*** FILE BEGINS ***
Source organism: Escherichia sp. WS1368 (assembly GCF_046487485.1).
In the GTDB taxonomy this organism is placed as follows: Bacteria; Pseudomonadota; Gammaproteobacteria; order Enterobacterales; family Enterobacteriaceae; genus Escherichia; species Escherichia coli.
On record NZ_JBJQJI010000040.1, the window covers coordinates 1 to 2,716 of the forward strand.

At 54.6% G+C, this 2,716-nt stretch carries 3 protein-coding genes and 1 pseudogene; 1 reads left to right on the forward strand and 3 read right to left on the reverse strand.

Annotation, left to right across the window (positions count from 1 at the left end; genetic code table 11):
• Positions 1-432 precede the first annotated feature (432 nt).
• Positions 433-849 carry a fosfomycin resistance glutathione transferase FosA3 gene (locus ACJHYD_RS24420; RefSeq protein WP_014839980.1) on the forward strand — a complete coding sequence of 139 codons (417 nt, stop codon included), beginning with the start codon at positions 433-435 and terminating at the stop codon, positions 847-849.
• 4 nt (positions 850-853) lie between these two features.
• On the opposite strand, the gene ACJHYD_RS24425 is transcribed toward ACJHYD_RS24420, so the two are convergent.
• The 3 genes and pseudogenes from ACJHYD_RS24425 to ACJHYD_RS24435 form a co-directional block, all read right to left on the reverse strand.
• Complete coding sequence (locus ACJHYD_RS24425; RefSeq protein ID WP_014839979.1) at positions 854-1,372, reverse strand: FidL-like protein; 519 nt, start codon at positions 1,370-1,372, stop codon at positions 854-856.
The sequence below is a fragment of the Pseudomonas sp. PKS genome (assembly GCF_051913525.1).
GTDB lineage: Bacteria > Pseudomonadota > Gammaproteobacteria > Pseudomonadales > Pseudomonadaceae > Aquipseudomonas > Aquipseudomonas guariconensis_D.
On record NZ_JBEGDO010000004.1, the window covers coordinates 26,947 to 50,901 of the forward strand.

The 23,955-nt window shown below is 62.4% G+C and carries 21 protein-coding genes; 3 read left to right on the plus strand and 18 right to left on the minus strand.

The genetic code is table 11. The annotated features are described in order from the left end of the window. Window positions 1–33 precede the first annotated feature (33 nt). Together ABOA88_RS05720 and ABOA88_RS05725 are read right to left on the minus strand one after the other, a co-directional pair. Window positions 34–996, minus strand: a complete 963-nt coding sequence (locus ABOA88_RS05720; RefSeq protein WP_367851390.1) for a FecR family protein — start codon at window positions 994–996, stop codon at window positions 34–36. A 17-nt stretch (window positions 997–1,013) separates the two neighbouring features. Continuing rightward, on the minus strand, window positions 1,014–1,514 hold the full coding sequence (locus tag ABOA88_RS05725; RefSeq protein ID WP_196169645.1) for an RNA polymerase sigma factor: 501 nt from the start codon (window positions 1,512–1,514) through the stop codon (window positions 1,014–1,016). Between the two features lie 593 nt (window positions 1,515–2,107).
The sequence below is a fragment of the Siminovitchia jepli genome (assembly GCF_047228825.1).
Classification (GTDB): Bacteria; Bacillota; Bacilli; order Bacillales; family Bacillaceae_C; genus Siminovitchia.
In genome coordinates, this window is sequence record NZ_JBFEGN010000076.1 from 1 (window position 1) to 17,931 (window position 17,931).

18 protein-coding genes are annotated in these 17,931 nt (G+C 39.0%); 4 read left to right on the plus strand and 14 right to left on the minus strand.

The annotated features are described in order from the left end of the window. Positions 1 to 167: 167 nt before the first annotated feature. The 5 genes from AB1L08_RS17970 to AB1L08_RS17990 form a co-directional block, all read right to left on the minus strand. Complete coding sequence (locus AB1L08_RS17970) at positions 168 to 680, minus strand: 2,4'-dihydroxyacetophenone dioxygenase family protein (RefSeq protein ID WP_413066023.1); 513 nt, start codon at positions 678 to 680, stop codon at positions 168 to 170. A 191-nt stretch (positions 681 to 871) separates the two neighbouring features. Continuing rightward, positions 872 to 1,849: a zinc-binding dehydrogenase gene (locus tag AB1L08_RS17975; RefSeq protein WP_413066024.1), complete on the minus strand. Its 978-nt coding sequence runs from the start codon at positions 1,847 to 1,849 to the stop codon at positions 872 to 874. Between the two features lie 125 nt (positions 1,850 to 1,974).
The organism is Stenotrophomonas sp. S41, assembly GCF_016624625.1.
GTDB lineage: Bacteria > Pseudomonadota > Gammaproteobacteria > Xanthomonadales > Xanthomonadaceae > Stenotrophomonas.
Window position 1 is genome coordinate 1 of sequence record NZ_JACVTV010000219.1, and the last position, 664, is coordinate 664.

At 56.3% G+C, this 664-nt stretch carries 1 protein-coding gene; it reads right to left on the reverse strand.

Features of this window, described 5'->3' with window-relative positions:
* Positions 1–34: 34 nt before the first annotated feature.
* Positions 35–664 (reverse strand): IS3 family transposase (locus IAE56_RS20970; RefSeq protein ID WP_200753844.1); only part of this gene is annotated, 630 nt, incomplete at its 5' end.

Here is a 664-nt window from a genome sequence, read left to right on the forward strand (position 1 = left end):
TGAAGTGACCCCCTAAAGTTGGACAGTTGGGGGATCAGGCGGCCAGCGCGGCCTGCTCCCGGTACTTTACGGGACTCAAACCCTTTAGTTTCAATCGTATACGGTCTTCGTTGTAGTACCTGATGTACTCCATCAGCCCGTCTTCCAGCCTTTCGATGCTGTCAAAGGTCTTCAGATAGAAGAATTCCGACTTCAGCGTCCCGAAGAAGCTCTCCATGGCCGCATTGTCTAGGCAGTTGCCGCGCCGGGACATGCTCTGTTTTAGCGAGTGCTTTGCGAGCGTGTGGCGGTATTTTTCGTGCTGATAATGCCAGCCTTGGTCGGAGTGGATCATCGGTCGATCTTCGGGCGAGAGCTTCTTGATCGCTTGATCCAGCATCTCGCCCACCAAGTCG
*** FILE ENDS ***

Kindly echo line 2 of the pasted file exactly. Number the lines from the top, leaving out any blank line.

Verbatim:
In the GTDB taxonomy this organism is placed as follows: Bacteria; Pseudomonadota; Gammaproteobacteria; order Enterobacterales; family Enterobacteriaceae; genus Escherichia; species Escherichia coli.